Loving kindness defines God and His mercy. This promise of mercy bore flesh as Jesus, the mercy seat, provided redemption for those who would believe in Him. Christians, having experienced that mercy, have within ourselves the Spirit of God who can enable us to exhibit a sweetness of gracious compassion we could not do on our own. It is not within our sinful nature to do so; however, having taken on the nature of God as one of His children, we can then demonstrate what that is like in real life and real time. Non believers are not so much taken by what we say, but what we do. When our reaction to their unjustness toward us is compassion and kindness, it takes a little of the wind out of their sails. Merciful kindness is an unexpected response to cruelty and judgment.

Reflections on Christian Trials and Persecutions, Part 2*

In this you rejoice, though now for a little while, if necessary, you have been grieved by various trials, so that the tested genuineness of your faith – more precious than gold that perishes though it is tested by fire – may be found to result in praise and glory and honor at the revelation of Jesus Christ – 1 Peter 1:6-7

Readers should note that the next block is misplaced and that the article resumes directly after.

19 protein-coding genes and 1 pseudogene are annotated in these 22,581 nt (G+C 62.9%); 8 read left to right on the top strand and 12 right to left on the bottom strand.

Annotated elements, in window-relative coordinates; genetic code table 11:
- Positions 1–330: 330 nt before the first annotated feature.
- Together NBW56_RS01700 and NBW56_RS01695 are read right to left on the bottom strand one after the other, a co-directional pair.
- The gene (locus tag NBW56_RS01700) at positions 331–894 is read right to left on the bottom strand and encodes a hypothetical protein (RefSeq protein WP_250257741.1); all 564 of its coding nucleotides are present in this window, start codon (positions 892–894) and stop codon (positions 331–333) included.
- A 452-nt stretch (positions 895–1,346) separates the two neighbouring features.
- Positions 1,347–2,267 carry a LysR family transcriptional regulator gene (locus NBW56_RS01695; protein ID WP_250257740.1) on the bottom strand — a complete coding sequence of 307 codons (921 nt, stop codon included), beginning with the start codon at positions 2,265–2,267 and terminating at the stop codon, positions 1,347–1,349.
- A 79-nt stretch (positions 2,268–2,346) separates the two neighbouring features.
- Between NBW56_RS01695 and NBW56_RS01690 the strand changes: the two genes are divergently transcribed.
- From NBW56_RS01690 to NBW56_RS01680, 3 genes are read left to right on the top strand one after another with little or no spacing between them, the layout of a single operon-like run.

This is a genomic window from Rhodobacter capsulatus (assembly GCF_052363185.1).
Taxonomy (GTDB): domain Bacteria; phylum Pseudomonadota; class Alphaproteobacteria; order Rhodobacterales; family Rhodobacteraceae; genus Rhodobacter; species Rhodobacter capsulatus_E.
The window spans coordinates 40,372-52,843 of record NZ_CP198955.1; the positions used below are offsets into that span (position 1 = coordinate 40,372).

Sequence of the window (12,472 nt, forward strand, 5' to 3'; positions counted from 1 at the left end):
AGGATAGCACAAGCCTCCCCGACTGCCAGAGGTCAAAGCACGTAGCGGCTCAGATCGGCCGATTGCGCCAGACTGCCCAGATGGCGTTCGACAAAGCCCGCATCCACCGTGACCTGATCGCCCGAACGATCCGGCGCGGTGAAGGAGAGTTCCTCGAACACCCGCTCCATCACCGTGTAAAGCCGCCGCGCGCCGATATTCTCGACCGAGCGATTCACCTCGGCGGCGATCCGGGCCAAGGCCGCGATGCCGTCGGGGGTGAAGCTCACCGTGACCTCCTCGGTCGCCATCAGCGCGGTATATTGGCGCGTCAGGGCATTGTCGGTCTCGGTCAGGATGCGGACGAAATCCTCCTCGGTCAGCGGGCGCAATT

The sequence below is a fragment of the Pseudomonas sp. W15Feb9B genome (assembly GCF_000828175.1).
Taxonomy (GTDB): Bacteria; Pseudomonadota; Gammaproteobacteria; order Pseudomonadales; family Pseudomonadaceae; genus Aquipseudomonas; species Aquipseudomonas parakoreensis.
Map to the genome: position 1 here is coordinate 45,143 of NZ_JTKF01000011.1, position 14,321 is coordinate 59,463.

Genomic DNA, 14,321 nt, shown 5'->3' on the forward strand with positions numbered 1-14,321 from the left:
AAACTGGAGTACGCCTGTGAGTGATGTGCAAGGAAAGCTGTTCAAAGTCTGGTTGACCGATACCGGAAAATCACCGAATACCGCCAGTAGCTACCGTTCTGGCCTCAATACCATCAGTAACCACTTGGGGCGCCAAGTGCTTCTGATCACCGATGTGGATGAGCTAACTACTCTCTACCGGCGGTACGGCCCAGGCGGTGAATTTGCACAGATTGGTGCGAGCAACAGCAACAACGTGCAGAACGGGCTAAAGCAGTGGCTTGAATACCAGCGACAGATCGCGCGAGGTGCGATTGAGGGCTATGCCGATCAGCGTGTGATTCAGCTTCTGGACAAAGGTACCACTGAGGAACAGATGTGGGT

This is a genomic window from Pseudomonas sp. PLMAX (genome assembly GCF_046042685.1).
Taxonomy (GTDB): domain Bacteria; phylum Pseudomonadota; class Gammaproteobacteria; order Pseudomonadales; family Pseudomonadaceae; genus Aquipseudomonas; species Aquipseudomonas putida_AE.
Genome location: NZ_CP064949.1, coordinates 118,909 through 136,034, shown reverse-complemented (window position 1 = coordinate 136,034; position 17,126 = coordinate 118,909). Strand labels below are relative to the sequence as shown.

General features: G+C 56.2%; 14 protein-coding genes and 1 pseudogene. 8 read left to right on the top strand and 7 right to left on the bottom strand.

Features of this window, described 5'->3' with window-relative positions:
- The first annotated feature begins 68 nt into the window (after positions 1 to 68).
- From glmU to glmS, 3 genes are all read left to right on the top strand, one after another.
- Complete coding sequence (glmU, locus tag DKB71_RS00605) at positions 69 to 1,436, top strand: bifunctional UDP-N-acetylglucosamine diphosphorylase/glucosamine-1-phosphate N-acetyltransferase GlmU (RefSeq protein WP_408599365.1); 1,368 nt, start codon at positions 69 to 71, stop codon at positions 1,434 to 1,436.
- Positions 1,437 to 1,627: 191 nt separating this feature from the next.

Perhaps the lack of suffering for the cause of Christ in the modern Western church is due to the lack of nerve on the part of the church to challenge our contemporary world with the message of the cross and to live uncompromisingly according to the teachings of Jesus. Those who live faithful lives in an unbelieving world will find opposition to both their ideas and their practices, even if it doesn’t result in actual persecution or physical danger.

Peter also says there are “various trials, or “all kinds of trials.” The word is sometimes translated “manifold” (KJV). James uses the same word, “trials of many kinds” (Jas 1:2). It is lit. “variegated,” or “many-colored.” You’ll get through one trial, only to find that another of an entirely different hue is waiting around the next bend of life. 

From whatever the source, whatever their “color,” trials may sometimes come that are particularly hard, or crushing. When they do, there’s no point in trying to pretend there’s no pain, or to put on a brave front just to appear more “spiritual.” And neither should one ever try to minimize or explain away the suffering of another who is going through some fiery trial.

” . . . though now for a little while . . . you may have had to suffer.” (I Peter 1:6).